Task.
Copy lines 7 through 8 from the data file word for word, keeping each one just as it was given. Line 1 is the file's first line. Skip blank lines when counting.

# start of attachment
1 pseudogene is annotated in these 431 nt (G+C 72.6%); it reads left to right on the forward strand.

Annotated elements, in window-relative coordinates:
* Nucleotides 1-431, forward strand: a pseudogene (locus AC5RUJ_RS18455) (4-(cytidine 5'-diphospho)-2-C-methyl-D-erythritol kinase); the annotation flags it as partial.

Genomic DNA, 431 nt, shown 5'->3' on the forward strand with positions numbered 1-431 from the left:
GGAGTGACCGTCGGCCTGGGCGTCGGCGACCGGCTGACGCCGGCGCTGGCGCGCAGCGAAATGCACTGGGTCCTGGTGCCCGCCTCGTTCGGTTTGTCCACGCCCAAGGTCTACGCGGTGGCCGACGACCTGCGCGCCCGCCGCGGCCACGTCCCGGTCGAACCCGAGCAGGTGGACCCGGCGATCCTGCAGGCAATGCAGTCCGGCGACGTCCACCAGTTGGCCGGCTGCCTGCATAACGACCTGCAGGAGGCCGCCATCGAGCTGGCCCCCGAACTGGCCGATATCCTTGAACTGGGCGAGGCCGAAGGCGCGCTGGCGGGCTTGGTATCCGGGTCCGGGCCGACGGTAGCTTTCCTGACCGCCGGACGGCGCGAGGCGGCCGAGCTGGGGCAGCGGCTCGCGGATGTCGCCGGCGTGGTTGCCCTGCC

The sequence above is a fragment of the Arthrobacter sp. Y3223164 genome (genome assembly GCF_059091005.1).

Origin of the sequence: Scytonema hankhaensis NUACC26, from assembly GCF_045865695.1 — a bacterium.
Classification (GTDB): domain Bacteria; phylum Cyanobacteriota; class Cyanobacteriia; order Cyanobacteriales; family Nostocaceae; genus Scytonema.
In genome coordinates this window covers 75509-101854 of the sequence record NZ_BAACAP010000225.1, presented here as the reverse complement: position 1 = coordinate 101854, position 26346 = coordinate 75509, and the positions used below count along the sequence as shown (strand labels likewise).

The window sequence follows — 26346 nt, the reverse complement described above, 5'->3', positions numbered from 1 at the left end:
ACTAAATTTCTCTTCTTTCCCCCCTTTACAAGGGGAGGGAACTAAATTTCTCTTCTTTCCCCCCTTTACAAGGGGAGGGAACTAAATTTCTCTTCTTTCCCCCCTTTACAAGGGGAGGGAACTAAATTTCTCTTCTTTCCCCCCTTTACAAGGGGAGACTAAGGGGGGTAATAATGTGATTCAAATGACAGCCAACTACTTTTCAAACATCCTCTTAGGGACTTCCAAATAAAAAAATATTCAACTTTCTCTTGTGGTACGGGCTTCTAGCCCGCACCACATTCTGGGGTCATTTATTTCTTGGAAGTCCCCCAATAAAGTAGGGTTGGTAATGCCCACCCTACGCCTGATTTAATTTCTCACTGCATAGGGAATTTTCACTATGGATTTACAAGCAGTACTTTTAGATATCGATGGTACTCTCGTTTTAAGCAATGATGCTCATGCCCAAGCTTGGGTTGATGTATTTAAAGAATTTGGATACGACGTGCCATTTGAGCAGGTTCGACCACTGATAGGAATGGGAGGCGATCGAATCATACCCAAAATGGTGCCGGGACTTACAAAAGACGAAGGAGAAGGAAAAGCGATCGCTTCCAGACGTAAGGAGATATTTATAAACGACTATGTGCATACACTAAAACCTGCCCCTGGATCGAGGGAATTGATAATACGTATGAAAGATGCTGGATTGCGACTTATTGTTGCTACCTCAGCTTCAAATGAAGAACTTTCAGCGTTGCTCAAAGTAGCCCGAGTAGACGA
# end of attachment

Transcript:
Origin of the sequence: Scytonema hankhaensis NUACC26, from assembly GCF_045865695.1 — a bacterium.
Classification (GTDB): domain Bacteria; phylum Cyanobacteriota; class Cyanobacteriia; order Cyanobacteriales; family Nostocaceae; genus Scytonema.